For thousands of years, early peoples hunted and gathered food in the rich valleys and highlands of what we now know as Ethiopia.The name is from ancient Greek words meaning "the land of people with burnt faces." It was an area of constant population movement.Ethiopia is situated on the eastern "horn" of the African continent.
Peoples of the vast rolling highland plateau, which was known as Abyssinia, found rich volcanic soils for growing their crops.
The substantial harvests permitted large groups of people to live together.
With so many people, complex political organizations formed. They were something like the feudal systems of the European Middle Ages.
Until the nineteenth century, these independent kingdoms ruled the highlands.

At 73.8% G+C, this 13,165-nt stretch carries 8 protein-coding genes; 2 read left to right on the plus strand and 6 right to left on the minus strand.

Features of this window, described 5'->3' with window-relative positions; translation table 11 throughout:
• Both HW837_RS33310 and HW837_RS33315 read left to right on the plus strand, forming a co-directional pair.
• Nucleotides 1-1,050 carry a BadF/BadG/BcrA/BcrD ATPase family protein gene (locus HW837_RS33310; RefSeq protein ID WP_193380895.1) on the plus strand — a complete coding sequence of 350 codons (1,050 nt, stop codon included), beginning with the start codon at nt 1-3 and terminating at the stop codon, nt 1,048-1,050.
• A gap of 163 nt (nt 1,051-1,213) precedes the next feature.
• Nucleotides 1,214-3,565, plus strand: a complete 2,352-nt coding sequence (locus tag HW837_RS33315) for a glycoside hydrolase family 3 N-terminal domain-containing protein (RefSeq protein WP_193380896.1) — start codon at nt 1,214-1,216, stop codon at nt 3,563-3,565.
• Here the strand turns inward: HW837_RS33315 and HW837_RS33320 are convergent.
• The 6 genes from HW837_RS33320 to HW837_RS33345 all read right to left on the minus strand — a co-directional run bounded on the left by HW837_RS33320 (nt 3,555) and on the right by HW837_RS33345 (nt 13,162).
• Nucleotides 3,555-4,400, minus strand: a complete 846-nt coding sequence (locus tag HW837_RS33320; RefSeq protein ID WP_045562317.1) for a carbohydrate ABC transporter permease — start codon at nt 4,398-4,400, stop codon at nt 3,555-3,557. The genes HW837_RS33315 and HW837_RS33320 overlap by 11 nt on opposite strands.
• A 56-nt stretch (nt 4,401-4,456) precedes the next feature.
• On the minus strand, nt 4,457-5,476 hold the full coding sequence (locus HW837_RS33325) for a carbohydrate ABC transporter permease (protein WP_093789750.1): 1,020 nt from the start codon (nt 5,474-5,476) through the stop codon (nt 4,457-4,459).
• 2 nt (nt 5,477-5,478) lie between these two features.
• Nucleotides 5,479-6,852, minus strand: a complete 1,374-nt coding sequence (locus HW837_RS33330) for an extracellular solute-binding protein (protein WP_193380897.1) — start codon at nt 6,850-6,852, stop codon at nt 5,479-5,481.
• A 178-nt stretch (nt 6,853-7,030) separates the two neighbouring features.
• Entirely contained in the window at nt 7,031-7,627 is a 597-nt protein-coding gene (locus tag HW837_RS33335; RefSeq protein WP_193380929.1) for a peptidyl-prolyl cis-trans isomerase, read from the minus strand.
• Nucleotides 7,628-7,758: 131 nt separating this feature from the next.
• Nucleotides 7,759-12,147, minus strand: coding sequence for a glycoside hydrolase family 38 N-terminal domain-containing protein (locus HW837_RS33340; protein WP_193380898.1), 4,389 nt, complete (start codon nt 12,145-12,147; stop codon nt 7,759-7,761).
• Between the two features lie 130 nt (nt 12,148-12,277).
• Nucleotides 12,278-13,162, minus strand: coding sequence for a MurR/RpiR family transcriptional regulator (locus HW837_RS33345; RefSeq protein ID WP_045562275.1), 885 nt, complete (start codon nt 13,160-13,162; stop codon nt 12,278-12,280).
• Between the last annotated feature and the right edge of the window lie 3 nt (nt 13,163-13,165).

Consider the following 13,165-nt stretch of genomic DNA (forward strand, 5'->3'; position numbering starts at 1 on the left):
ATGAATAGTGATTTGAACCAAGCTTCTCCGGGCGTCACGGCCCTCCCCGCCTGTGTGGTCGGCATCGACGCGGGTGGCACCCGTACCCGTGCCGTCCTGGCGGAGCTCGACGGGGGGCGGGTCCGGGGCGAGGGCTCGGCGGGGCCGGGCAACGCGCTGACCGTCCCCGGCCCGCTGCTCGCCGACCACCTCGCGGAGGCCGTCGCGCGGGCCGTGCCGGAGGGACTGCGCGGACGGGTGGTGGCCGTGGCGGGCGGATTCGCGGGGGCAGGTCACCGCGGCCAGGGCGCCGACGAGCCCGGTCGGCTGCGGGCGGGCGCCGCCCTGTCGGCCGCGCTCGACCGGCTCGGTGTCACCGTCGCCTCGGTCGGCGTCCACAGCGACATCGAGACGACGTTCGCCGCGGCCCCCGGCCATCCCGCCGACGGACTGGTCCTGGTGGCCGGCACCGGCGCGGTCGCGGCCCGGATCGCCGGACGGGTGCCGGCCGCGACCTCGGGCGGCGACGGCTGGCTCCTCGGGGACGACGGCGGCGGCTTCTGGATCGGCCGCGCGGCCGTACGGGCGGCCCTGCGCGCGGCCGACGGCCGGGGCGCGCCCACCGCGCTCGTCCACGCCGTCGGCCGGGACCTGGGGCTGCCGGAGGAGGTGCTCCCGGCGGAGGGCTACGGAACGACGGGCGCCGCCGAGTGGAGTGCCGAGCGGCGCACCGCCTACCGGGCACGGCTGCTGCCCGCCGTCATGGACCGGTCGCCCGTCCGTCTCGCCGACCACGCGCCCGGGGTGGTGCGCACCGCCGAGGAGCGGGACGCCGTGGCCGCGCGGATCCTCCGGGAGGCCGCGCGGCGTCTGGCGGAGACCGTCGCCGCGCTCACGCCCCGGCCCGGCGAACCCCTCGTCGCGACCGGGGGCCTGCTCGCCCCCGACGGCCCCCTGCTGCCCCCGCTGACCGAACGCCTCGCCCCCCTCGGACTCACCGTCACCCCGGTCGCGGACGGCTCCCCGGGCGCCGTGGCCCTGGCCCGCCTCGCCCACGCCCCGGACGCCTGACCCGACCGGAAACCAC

In 1974 in Ethiopia, Donald Johanson (1943–) of Cleveland, Ohio, made an important discovery.
He and his team of anthropologists and archaeologists found the bones of an ancient female ancestor of the human race.
Many found Ethiopia comfortable, and they too settled among and mixed with the peoples from other lands.
A major factor in this movement and settlement was trade.
Traders bought and sold foods and spices, salt bars (used as money), gold and precious stones, domestic animals, wild animal skins—and slaves.
Goods found in one area were wanted in other areas.
This promoted the migration of traders and their families and the growth of market towns.